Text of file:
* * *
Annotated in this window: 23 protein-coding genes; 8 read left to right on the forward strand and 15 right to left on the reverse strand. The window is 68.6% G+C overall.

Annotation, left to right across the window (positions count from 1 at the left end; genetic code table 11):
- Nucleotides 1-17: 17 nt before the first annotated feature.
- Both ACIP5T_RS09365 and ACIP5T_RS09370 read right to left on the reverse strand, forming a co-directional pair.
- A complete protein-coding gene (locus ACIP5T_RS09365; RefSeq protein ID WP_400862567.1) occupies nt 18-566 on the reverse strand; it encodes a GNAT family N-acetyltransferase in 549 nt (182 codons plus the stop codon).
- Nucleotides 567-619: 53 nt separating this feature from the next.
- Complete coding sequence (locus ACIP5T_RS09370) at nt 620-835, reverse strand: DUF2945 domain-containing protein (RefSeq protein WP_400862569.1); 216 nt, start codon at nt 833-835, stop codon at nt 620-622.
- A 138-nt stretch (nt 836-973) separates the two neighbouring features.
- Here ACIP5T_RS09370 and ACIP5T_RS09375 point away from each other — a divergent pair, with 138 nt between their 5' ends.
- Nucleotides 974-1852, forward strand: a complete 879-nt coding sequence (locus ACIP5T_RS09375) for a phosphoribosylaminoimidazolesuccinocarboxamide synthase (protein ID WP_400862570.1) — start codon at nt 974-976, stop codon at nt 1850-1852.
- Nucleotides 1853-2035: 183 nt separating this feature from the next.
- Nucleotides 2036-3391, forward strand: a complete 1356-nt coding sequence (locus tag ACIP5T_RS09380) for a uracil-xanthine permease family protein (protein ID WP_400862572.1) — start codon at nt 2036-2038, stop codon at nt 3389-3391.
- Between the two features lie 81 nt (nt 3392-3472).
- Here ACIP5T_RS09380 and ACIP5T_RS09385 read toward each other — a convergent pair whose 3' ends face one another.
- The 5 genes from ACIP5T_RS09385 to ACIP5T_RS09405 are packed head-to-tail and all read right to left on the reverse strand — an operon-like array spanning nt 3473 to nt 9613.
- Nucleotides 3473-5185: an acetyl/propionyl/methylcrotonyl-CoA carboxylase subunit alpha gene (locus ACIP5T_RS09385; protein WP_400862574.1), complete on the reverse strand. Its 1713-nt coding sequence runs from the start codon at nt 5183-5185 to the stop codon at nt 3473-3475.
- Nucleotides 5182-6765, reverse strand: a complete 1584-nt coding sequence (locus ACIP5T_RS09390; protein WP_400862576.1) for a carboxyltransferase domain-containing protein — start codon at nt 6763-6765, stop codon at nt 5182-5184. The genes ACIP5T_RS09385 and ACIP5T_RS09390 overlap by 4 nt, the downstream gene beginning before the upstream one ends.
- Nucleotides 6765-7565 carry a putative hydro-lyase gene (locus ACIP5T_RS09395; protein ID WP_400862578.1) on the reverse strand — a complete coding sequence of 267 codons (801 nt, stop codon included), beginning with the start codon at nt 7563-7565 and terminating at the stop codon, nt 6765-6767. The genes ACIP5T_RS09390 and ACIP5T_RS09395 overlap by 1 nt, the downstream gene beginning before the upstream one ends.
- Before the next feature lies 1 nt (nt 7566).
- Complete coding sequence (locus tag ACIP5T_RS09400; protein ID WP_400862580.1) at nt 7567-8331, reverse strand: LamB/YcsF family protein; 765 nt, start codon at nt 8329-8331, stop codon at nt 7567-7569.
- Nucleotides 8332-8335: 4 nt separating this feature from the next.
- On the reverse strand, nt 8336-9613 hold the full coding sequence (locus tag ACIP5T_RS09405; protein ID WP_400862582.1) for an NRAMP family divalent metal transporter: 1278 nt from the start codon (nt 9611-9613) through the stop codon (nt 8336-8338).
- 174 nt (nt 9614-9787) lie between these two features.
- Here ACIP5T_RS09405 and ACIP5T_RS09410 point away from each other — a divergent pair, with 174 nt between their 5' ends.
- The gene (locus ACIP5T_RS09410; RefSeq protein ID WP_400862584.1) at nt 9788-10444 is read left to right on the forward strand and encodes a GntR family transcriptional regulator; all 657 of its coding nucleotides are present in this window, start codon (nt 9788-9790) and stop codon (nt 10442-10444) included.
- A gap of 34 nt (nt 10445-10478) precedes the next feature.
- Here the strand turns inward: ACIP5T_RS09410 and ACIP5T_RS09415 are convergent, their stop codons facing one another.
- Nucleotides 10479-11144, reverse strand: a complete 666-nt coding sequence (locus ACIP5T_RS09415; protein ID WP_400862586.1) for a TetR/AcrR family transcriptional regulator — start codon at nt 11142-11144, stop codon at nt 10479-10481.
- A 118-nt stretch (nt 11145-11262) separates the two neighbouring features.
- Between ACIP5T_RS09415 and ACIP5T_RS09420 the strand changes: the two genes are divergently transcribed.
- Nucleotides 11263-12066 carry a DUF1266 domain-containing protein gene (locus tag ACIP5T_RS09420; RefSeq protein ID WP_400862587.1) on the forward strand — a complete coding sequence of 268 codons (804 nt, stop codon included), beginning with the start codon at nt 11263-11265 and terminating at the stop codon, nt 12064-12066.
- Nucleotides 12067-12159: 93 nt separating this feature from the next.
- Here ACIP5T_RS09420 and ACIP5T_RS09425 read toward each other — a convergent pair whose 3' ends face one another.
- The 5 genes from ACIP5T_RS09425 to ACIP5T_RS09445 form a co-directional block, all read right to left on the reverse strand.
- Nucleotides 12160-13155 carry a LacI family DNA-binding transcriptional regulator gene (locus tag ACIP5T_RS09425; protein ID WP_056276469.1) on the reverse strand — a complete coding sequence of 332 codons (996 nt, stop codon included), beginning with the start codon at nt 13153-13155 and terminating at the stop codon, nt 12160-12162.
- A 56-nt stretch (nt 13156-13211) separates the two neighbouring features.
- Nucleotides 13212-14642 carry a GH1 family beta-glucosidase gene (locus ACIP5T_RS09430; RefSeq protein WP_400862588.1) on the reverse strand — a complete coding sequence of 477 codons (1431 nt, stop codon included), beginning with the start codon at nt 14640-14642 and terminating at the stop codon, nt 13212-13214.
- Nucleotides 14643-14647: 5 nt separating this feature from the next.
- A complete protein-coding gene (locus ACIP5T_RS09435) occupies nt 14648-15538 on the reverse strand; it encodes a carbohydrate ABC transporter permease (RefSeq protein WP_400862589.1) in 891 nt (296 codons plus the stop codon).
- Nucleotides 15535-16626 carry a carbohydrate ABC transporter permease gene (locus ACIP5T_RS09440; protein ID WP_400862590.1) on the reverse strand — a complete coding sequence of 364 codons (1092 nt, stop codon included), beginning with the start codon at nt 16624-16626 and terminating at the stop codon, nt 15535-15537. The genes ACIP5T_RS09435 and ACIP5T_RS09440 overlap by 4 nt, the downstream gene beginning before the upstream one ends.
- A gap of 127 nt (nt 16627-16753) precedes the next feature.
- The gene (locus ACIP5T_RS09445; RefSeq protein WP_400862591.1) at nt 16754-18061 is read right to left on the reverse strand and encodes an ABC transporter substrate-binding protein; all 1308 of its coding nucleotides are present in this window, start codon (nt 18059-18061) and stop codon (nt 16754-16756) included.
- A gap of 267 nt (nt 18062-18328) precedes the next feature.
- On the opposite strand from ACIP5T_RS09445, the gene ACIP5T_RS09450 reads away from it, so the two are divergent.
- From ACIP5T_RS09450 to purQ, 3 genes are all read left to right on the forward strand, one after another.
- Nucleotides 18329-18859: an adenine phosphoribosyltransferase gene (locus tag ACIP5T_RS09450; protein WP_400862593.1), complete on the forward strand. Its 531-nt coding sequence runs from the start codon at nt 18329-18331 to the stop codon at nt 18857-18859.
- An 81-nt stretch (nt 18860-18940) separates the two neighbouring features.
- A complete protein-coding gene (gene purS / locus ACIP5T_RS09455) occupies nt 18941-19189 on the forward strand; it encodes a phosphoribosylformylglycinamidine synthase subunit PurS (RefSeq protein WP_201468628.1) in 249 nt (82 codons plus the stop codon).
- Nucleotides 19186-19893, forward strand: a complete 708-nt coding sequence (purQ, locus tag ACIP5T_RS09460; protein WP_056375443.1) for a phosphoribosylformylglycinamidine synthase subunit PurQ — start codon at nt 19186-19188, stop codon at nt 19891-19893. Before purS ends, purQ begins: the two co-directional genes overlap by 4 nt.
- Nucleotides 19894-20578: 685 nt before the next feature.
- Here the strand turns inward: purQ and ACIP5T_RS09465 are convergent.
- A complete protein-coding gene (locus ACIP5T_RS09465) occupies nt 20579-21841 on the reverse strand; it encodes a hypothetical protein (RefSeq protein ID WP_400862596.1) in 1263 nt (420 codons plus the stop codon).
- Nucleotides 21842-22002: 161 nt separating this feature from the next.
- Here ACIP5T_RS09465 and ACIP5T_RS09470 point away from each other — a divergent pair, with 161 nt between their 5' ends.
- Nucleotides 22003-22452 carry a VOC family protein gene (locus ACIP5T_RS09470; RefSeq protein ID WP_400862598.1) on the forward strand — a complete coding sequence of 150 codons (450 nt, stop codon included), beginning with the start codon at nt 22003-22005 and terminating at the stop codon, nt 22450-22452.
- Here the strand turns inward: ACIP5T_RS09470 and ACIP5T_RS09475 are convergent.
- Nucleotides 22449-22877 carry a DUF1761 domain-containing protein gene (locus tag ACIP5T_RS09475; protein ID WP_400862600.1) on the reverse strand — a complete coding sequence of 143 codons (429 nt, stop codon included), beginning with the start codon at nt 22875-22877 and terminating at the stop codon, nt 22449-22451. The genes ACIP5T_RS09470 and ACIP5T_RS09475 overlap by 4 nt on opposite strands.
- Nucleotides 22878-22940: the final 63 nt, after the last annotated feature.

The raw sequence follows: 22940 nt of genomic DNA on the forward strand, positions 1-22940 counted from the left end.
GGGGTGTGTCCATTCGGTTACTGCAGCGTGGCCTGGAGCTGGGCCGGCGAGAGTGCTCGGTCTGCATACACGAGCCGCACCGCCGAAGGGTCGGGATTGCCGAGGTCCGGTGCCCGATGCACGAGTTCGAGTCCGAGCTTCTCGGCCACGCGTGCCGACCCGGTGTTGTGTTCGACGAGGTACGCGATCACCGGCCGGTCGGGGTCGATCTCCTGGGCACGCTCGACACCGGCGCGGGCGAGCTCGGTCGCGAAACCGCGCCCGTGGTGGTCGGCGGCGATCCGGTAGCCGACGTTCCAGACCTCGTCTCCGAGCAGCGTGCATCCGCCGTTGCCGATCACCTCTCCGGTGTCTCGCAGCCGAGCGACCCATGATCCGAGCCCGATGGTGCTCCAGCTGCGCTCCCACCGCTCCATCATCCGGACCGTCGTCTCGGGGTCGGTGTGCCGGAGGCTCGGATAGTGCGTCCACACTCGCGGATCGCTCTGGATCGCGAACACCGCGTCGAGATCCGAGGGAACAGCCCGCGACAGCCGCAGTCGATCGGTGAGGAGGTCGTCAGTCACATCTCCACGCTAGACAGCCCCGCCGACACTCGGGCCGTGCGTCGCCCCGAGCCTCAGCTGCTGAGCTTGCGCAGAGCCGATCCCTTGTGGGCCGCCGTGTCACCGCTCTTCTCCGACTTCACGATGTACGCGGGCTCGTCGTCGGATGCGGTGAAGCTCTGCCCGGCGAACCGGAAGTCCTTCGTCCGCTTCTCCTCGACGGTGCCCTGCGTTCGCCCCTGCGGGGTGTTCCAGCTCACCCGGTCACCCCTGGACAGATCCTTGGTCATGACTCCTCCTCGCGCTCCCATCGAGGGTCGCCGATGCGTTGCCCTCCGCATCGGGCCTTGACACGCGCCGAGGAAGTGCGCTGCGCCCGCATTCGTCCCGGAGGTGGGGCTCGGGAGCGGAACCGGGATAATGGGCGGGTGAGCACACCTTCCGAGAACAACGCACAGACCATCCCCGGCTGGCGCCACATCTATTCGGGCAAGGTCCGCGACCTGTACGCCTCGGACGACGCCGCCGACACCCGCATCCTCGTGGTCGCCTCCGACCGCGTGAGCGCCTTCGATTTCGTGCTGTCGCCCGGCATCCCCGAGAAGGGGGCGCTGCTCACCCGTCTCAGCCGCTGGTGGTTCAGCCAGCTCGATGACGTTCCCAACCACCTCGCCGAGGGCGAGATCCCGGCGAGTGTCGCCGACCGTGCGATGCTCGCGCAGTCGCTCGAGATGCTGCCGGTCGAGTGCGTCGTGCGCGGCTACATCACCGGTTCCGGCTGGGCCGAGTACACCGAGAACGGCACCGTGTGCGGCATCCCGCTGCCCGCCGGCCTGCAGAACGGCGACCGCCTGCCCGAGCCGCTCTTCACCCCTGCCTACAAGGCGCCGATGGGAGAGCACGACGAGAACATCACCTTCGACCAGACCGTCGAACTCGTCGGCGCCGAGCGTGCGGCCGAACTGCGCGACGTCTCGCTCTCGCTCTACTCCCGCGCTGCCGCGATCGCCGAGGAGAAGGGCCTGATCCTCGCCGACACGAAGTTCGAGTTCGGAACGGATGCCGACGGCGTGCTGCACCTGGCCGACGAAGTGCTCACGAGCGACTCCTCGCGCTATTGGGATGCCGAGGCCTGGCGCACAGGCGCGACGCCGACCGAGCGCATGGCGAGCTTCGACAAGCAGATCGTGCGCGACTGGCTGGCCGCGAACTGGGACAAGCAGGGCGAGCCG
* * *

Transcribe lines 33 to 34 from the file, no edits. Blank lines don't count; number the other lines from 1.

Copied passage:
- Here ACIP5T_RS09420 and ACIP5T_RS09425 read toward each other — a convergent pair whose 3' ends face one another.
- The 5 genes from ACIP5T_RS09425 to ACIP5T_RS09445 form a co-directional block, all read right to left on the reverse strand.